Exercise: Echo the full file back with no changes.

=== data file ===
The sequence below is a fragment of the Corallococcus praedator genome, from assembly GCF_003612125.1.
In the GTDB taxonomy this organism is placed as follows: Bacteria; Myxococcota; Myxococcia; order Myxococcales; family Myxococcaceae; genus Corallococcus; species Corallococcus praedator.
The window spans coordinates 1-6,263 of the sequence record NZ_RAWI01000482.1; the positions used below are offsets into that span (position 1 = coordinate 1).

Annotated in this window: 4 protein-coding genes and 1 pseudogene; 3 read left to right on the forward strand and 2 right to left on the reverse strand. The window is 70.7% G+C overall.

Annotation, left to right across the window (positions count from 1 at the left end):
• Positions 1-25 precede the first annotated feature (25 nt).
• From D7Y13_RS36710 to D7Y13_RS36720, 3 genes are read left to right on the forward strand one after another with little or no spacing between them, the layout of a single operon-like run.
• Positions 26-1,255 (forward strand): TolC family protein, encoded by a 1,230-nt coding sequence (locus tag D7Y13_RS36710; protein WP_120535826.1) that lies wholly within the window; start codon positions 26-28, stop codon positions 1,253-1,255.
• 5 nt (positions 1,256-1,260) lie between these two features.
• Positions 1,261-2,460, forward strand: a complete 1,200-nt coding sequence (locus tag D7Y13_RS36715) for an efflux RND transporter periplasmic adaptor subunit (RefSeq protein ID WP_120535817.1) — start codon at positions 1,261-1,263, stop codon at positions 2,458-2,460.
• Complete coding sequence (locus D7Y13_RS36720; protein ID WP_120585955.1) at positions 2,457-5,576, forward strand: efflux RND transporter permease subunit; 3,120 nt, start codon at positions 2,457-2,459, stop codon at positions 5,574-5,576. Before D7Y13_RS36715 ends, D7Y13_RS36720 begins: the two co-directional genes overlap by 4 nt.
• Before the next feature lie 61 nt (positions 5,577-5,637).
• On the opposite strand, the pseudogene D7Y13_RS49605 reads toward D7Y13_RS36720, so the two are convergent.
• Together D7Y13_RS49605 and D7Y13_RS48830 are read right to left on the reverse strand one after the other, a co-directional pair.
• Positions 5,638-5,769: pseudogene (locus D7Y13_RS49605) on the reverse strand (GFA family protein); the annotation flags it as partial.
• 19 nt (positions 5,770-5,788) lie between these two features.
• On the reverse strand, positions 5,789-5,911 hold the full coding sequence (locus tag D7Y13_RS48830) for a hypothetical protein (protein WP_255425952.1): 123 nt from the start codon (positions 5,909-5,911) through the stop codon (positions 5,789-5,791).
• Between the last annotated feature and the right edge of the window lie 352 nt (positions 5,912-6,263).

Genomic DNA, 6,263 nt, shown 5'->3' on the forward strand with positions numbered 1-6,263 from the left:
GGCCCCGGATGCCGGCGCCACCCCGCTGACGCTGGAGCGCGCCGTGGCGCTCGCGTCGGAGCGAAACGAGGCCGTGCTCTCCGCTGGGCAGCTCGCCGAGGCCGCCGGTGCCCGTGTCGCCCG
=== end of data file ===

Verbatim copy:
The sequence below is a fragment of the Corallococcus praedator genome, from assembly GCF_003612125.1.
In the GTDB taxonomy this organism is placed as follows: Bacteria; Myxococcota; Myxococcia; order Myxococcales; family Myxococcaceae; genus Corallococcus; species Corallococcus praedator.
The window spans coordinates 1-6,263 of the sequence record NZ_RAWI01000482.1; the positions used below are offsets into that span (position 1 = coordinate 1).

Annotated in this window: 4 protein-coding genes and 1 pseudogene; 3 read left to right on the forward strand and 2 right to left on the reverse strand. The window is 70.7% G+C overall.

Annotation, left to right across the window (positions count from 1 at the left end):
• Positions 1-25 precede the first annotated feature (25 nt).
• From D7Y13_RS36710 to D7Y13_RS36720, 3 genes are read left to right on the forward strand one after another with little or no spacing between them, the layout of a single operon-like run.
• Positions 26-1,255 (forward strand): TolC family protein, encoded by a 1,230-nt coding sequence (locus tag D7Y13_RS36710; protein WP_120535826.1) that lies wholly within the window; start codon positions 26-28, stop codon positions 1,253-1,255.
• 5 nt (positions 1,256-1,260) lie between these two features.
• Positions 1,261-2,460, forward strand: a complete 1,200-nt coding sequence (locus tag D7Y13_RS36715) for an efflux RND transporter periplasmic adaptor subunit (RefSeq protein ID WP_120535817.1) — start codon at positions 1,261-1,263, stop codon at positions 2,458-2,460.
• Complete coding sequence (locus D7Y13_RS36720; protein ID WP_120585955.1) at positions 2,457-5,576, forward strand: efflux RND transporter permease subunit; 3,120 nt, start codon at positions 2,457-2,459, stop codon at positions 5,574-5,576. Before D7Y13_RS36715 ends, D7Y13_RS36720 begins: the two co-directional genes overlap by 4 nt.
• Before the next feature lie 61 nt (positions 5,577-5,637).
• On the opposite strand, the pseudogene D7Y13_RS49605 reads toward D7Y13_RS36720, so the two are convergent.
• Together D7Y13_RS49605 and D7Y13_RS48830 are read right to left on the reverse strand one after the other, a co-directional pair.
• Positions 5,638-5,769: pseudogene (locus D7Y13_RS49605) on the reverse strand (GFA family protein); the annotation flags it as partial.
• 19 nt (positions 5,770-5,788) lie between these two features.
• On the reverse strand, positions 5,789-5,911 hold the full coding sequence (locus tag D7Y13_RS48830) for a hypothetical protein (protein WP_255425952.1): 123 nt from the start codon (positions 5,909-5,911) through the stop codon (positions 5,789-5,791).
• Between the last annotated feature and the right edge of the window lie 352 nt (positions 5,912-6,263).

Genomic DNA, 6,263 nt, shown 5'->3' on the forward strand with positions numbered 1-6,263 from the left:
GGCCCCGGATGCCGGCGCCACCCCGCTGACGCTGGAGCGCGCCGTGGCGCTCGCGTCGGAGCGAAACGAGGCCGTGCTCTCCGCTGGGCAGCTCGCCGAGGCCGCCGGTGCCCGTGTCGCCCG